Gifts & Talents: Colin’s talents include photography, writing, teaching, and the ability to fall asleep in any situation.
Things You Never Needed to Know: Colin can wiggle his ears. He once shook hands with George H.W. Bush. He can perform cut down rescues from challenge courses and among certain circles he goes by Chigbee.
Read more about the fantastic collection of people we call our Board of Directors here.
The paintings of artist Ivan Leku, 19, may not ring a bell on the first look. They may seem like any other paintings, like the ones for decorating our rooms or office walls.
But on closer and careful observation, one gets fascinated with beautiful graphical illustration of the abstract paintings in acrylics.
The paintings send a striking message about the lives of the African street children, of children living a deplorable life, yet covered with jolly faces.
No Ordinary Painting
“This is not just an ordinary painting. I am trying to relay how our children are suffering on the streets,” Leku says. “All these children need is love and care so that they are transformed.”
Leku says from his experience as a street child for more than 10 years, he knows the challenges street children go through. “From my talent as an artist, I think it is worthwhile telling the world about these children through my paintings,” Leku says, adding: “My ambition at the moment is to ensure that the local people and the government take up responsibilities of looking after the street children who could be in possession of good talents.”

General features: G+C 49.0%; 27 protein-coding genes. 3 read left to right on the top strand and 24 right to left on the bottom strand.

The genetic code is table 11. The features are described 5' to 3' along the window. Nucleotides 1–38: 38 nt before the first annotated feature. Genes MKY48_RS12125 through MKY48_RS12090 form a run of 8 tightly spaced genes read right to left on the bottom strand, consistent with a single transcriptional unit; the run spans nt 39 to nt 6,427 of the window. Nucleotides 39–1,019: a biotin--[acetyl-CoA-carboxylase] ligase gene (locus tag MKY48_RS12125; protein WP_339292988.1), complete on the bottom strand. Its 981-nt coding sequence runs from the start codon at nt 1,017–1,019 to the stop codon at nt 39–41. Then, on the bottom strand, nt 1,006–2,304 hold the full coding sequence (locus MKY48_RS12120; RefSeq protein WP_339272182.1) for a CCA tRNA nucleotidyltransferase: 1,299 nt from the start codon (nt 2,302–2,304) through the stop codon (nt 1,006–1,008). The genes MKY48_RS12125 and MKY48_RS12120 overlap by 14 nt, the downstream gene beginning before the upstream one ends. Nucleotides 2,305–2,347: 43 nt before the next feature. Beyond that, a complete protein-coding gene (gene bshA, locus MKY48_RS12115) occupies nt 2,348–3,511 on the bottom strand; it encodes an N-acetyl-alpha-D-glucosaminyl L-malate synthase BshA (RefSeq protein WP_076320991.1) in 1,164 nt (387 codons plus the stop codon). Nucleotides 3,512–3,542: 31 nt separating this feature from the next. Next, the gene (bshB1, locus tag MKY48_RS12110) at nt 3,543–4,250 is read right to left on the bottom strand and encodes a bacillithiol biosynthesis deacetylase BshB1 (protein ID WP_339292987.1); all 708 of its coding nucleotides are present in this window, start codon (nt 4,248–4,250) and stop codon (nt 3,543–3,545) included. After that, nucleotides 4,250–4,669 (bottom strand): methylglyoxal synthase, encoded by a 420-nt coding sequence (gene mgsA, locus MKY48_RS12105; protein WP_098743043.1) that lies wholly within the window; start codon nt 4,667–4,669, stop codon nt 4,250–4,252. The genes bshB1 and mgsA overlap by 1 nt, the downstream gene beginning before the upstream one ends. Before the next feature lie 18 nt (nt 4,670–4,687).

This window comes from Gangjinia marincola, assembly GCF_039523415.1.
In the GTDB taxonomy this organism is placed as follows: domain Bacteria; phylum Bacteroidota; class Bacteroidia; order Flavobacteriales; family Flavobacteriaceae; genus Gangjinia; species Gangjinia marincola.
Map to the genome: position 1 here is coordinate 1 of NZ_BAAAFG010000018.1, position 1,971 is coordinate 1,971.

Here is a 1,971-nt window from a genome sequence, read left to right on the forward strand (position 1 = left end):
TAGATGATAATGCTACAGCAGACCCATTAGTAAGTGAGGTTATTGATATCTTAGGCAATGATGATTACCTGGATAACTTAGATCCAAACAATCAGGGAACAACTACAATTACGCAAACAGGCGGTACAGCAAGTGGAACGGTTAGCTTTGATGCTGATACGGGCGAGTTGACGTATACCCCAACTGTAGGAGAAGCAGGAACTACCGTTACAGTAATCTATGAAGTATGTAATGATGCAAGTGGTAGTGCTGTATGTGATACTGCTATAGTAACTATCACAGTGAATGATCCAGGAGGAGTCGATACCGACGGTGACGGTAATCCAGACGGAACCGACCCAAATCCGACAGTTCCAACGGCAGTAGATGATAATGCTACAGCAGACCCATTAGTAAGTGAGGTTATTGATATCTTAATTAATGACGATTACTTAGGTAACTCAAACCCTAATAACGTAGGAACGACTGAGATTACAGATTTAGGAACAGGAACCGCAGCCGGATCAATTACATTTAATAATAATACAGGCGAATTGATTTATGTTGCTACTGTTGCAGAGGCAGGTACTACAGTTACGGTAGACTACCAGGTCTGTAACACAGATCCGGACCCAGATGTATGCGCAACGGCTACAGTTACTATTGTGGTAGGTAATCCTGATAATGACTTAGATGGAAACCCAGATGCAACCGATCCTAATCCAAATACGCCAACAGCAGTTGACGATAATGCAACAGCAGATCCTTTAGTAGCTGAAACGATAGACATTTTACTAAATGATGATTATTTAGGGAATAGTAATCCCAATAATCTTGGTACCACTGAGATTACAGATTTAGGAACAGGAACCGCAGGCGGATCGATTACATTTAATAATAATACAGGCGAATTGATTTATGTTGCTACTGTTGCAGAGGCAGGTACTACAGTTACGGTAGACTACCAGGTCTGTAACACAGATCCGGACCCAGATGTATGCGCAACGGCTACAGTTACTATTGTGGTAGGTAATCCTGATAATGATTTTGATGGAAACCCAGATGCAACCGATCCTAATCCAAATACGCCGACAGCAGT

Passion for art
Leku says art has been his passion since childhood. He acquired practical art skills from Jinja Art shop, where he had been undergoing training in abstract and landscape paintings.
“Even in my childhood, no one thought I could be an artist. But because I had people around me who believed that art was what can earn me a living, they groomed me and today, they appreciate my skills,” says Leku.
He began commercial painting in 2010.
With Shs400,000, he rented a room in Gulu Town, which serves as his work station.
In order to reduce the rent he pays, he shares the room with two other artists. On how and where he sells his products, Leku says it is mostly at exhibition shows, trade fairs and hotels, targeting mainly foreign customers who seem to be more interested in his art pieces.
He says some of his clients constitute foreigners, who place their orders and have their goods sent to them and the money sent to him through Western Union.
Leku says he intends to turn his workshop into a free training class for street children, whose lives, he says, are considered wasted.
“I want these children to learn practical art skills for their future life sustenance,” says Leku.
Those foreign clients who place orders and send money via Western Union? That’s you, sweet Vigilantes. You’re making a difference in Ivan’s life. In turn, he’s sharing his heart and his talent with street kids in Gulu.
The elephants of Te Okot were tromping through my mind today.
A few weeks ago, I received a mini grant that allowed me to purchase 23 solar lights from Unite to Light, the same company I purchased solar lights from last year.
23 more solar lights for Te Okot.
23 solar lights that will not be fire hazards in their huts.
23 solar lights that won’t accidentally set their mosquito nets on fire.
23 solar lights that won’t require families to purchase kerosene and then breathe toxic kerosene fumes.
23 solar lights to keep the wild elephants at bay.